Curated by Alberto Milani
Critical essay by Viviana Checchia
Jean-François Perroy, better known by his pseudonym Jef Aérosol (1957, Nantes), is an uncontested pioneer of international street art. Without discrimination, he creates portraits of public figures and notorious personas, of anonymous characters, street artists, passers-by, beggars, and children alike: all are preferably depicted in black and white, and characterized by an enigmatic red arrow, the artist’s renown signature and “brand”. Actors in the contemporary visual panorama, Jef’s protagonists seem, ultimately, to all look alike, as if both the consequence and contradictory mirror of the same collective tissue that defines them.
For Anony(fa)mous, his first solo show in Italy, Jef investigated the fine line between absolute fame and complete oblivion through iconic shapes and stereotypes – both renown and anonymous – in search of the hidden place where extremes meet and are identified, to then be cancelled out, infinitely. Famous characters and everyday people, young and old, alive and not: they are depicted together in order to highlight the pure humanity of each. Without distinction, in an entertaining, open challenge to existing mechanisms of contemporary communication, capable of glorification and condemnation, of establishing importance and invalidity of private lives equally worthy of attention and respect. As Jef reveals to us: I starify the anonymous and I anonymize the famous. I take them all back to their “human status”, insisting on the fact that, famous or not, we’re all the same and a star is a human being before anything else. The artist has collaborated with galleries, museums, and institutions of the highest international esteem. Among his works is the legendary “Chuuuttt !!!”, a 350 square-meter piece executed next to and in collaboration with the Centre George Pompidou in Paris.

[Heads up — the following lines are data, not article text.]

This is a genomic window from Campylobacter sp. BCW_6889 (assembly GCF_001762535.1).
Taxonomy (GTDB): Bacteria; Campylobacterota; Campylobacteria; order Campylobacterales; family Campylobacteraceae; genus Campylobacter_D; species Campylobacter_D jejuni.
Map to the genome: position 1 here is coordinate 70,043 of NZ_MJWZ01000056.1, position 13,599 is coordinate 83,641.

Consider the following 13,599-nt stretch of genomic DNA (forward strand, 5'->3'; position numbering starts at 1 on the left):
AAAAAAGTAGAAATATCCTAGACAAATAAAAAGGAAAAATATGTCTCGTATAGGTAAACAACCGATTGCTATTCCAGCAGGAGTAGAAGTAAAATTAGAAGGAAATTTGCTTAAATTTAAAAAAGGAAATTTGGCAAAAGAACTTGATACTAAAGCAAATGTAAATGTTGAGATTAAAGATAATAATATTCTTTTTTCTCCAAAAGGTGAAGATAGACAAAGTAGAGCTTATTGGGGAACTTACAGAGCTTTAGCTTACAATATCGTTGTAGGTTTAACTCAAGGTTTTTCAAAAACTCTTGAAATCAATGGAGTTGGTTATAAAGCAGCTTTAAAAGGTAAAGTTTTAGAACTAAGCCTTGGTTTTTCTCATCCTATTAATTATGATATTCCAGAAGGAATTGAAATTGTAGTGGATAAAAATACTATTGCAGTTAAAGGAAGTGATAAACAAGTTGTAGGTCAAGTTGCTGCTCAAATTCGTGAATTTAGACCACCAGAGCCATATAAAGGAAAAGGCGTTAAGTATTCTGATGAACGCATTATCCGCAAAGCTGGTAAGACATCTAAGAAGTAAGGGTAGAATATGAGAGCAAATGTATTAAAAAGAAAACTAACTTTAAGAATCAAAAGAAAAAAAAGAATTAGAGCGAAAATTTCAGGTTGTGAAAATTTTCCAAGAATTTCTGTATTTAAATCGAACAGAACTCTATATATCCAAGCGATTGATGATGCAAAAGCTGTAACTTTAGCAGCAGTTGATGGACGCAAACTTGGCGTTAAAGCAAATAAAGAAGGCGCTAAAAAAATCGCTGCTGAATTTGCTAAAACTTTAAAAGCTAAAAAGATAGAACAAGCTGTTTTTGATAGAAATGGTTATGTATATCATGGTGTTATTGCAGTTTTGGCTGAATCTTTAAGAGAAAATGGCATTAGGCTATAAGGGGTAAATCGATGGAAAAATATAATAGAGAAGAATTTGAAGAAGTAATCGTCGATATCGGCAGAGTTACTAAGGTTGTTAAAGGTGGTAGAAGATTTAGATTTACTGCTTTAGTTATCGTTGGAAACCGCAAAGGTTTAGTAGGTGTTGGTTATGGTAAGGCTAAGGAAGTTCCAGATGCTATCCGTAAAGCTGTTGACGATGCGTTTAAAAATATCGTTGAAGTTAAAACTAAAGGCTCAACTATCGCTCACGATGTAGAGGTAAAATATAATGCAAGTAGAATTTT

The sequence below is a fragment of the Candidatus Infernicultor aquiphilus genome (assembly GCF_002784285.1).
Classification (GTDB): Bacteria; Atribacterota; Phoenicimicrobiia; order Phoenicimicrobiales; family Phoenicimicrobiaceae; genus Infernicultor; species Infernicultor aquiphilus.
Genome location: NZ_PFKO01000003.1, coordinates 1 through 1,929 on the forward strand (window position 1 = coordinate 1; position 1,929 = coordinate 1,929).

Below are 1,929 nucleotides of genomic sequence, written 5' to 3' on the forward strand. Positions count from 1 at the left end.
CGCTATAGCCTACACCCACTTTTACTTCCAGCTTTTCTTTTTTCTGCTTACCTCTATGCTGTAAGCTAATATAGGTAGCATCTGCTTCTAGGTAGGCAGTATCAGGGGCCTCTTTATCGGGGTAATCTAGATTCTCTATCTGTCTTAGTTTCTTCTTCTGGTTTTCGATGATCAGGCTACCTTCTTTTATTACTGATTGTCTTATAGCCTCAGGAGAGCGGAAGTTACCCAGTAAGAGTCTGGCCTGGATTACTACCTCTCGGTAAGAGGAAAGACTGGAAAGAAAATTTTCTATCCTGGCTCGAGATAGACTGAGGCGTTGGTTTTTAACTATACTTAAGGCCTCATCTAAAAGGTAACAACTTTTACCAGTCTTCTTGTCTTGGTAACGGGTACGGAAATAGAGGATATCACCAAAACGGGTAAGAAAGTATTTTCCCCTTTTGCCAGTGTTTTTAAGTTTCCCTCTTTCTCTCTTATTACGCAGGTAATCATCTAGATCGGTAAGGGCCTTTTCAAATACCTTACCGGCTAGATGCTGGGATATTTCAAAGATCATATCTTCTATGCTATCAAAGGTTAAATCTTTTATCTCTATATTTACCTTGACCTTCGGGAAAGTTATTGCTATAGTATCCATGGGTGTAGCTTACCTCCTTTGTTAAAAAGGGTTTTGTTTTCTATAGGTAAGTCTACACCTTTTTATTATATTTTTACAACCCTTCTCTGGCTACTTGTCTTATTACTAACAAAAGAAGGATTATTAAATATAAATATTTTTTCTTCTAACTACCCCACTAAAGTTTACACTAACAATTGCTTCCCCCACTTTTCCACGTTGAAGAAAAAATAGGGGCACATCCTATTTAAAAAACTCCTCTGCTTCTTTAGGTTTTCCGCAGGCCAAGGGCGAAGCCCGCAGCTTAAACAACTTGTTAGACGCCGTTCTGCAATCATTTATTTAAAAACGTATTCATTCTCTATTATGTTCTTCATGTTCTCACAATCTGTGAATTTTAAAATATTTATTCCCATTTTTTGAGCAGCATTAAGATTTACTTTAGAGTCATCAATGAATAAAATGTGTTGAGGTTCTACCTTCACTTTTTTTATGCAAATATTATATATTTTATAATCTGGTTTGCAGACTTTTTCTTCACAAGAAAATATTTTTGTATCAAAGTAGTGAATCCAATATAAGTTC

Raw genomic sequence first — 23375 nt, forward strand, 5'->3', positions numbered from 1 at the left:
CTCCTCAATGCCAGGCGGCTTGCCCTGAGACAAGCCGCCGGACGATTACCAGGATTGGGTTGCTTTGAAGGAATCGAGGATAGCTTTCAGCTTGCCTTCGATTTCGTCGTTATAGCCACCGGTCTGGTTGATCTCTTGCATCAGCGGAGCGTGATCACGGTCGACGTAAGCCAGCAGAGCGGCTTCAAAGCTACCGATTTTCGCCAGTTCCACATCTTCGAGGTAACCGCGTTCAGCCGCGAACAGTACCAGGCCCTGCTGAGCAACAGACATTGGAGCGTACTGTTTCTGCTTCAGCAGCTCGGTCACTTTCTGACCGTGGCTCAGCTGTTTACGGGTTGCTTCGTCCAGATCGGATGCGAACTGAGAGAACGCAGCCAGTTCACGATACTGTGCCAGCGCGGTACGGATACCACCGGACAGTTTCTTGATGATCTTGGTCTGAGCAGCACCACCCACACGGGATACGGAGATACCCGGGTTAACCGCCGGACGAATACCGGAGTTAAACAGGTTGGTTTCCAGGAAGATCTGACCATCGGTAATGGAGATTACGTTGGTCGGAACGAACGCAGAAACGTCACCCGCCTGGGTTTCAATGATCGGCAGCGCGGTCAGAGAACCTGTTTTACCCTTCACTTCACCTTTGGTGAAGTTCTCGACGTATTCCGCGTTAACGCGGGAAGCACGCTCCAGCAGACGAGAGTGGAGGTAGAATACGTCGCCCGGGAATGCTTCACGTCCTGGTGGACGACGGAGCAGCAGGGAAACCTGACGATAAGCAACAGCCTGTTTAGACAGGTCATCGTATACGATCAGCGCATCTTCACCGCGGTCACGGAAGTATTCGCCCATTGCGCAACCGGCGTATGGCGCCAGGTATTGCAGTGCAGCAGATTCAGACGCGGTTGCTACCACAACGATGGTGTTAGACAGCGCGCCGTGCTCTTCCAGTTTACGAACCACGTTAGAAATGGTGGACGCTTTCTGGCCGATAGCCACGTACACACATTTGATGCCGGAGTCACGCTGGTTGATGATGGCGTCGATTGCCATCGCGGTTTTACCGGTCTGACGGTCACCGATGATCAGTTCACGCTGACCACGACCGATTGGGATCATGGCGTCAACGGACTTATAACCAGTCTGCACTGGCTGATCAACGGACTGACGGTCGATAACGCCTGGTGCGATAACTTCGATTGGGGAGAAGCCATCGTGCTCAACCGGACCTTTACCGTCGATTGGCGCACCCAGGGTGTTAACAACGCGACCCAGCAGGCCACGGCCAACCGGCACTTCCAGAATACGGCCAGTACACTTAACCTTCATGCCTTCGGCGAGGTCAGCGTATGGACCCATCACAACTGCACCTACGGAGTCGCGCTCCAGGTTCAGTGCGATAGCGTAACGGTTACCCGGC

The artist was present at the opening, and signed select copies of his catalogues.
As a preview to the exhibition, the artist realized a permanent installation on the walls of the Institut français – Centre Saint-Louis (Largo Toniolo 22, Rome), on 20th of May. Other street-art installations were created in various locations around as an ideal beginning point and continuation of the works on display in the gallery.
The exhibition Anony(fa)mous was part of the larger project Public & Confidential which involved five of the most influential street artists on the international scene. After Dan Witz (NY), Rero (Paris), Agostino Iacurci (Rome/Nuremberg) and Aakash Nihalani (NY), Jef Aérosol (Lille) concluded the series